RIP: Rest in Penguin
Club Penguin Announces It’s Closing Down
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The date is Jan. 30, 2017. At this time I am sixteen years old, I can legally drive a car, I know how to manage a checking account. But that day, I, amongst others, was faced with the tragic, horrifying news:
Club Penguin would be shutting down.
And while they are only shutting down Club Penguin to open Club Penguin Island–an updated mobile version of what is essentially the exact same game with a mildly cooler title–the news hit me like an overpowering weight that I felt I just could not bear.
The moment I heard the words pass from my friend’s lips I had to sit down and contemplate for one whole minute. In that moment, flashbacks from my childhood came flooding back, unceasing, unrelenting.
I was seven years old when I created my penguin. I used the strangest username I could think of (Skylet1), adopted my first blue puffle (which in an act of pure genius, I named “Blue”) and I was on my way.
In the coming months, others came to love Club Penguin as much as I did and the game gained popularity. Trying to join the same server as your friends was a nightmare. We would be on the home phone for hours trying to figure it out. Want to join Aurora? But that one’s full. How about Slushy?
Once we finally got into a server, the world (of Club Penguin) was our oyster. My friends and I would go sledding at Ski Hill, bake pizzas in the Pizzatron 3000 and play Card-Jitsu until 8:30 p.m.: bedtime (if our parents were feeling really generous, they would let us play until 9 p.m. on weekends).
When my friends weren’t online (and due to the freakish amount of hours I spent playing this game at ten years old, their availability was comparatively less), I played what was quite possibly the best mini game to exist on this website, and possibly ever: the Penguin Secret Agency.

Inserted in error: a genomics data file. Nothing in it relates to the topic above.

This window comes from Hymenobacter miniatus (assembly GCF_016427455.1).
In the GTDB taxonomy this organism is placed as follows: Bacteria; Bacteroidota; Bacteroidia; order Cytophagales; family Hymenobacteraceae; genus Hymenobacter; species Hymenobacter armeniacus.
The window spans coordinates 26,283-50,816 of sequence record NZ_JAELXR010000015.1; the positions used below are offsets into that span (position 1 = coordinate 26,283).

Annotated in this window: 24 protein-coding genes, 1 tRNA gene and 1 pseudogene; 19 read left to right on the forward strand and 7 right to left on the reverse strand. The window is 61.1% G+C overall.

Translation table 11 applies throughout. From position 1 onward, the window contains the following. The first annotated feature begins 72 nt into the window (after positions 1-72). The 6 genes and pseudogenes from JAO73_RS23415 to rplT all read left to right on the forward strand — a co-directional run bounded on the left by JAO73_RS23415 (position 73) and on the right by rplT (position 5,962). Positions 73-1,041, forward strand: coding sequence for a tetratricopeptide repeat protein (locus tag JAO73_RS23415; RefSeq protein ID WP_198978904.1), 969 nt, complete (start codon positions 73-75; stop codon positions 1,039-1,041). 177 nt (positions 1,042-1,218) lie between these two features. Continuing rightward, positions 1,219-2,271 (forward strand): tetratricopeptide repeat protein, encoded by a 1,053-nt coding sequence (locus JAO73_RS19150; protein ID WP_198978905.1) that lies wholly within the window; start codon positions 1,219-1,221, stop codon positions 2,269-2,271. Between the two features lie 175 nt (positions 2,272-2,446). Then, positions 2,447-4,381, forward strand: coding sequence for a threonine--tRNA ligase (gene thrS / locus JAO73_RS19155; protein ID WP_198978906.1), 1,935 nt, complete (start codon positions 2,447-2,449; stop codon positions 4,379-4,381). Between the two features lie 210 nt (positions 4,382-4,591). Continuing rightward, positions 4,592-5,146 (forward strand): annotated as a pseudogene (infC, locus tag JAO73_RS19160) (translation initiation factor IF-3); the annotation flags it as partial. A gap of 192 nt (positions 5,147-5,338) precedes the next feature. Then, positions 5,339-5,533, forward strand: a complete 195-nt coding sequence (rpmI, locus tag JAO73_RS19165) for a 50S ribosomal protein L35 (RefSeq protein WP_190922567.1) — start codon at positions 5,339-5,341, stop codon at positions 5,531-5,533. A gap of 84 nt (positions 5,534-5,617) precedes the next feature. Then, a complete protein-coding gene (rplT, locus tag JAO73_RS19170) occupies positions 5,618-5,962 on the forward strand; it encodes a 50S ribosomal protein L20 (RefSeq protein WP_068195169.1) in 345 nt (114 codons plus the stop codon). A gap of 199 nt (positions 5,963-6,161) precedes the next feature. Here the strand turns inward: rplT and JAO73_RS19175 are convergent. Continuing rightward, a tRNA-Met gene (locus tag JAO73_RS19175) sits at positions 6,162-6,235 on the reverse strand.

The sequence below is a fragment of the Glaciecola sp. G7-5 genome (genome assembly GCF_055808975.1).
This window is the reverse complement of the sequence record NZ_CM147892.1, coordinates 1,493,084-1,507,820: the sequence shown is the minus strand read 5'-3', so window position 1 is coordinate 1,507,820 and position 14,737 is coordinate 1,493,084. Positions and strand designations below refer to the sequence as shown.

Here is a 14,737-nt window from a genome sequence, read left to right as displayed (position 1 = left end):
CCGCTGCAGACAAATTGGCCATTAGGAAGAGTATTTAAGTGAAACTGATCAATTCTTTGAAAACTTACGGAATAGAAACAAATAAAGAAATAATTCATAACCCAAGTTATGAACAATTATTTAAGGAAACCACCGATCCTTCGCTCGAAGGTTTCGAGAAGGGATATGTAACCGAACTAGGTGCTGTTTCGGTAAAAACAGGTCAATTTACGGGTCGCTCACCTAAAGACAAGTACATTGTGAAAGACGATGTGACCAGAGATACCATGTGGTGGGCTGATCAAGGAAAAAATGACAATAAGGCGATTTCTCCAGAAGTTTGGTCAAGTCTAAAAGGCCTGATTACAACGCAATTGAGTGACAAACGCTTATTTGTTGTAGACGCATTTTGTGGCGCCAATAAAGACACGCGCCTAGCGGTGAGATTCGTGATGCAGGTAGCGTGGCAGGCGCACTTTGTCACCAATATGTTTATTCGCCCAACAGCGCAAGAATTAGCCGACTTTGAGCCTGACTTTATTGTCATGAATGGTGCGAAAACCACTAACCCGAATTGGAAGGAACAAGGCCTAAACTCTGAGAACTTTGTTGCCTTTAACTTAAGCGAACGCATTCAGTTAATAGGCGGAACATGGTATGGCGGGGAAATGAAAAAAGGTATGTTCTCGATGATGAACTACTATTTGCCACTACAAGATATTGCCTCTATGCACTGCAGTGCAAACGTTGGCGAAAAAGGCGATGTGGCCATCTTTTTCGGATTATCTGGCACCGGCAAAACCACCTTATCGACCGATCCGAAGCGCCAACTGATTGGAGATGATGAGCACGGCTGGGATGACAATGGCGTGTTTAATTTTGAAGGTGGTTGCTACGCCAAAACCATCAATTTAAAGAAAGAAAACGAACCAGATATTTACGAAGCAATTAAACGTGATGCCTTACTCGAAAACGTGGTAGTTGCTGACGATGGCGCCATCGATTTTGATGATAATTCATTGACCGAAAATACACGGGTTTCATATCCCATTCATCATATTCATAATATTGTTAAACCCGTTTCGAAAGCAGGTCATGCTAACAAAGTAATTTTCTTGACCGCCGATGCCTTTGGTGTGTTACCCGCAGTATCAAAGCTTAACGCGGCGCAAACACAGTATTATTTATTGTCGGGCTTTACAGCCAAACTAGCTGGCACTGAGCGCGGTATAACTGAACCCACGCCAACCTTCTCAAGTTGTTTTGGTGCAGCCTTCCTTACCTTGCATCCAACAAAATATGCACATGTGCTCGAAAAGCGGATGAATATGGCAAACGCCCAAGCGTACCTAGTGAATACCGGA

Being a secret agent was awesome. I beat every single mission from “The Mystery Unfolds” to “All’s Weld that Ends Weld.” I became a mastermind at this game. I rose so high in the ranks, I became a secret agent for secret agents and joined the Elite Penguin Force. I also owned the matching DS game. I had never felt cooler.
At this point, I was 11 years old and still playing this game. And somehow, on my eleventh birthday I convinced my mom to buy me a membership for Club Penguin. For some reason or another–apathy, pity, what-have-you–she agreed.
Let me tell you, having a membership on Club Penguin was the elementary school equivalent to driving a Mercedes-Benz. I was the queen of the world with my little gold badge in the top-right corner of my screen. I could now buy any color puffle I wanted; my igloo became the popular hangout for G-rated ragers; I was now a master in Card-Jitsu Fire.
I stopped playing this game probably by the time I finished seventh grade, whether it was because I had forgotten about it or had finally gotten a life, I can’t be sure.
Regardless, Club Penguin was, as it was for many of this generation, my entire childhood. This game entertained me from seven to twelve years of age, accepted me from my princess-fairy phase to my dark-emo phase.
So cheers to the decade of Club Penguin coming to an end. March 29th will not be marked as a tragic loss, but as a celebration of life for both those who spent a tasteful amount of time on the website, and those like me who saw very little sunlight because of this website.
Online video gaming will never be cool again.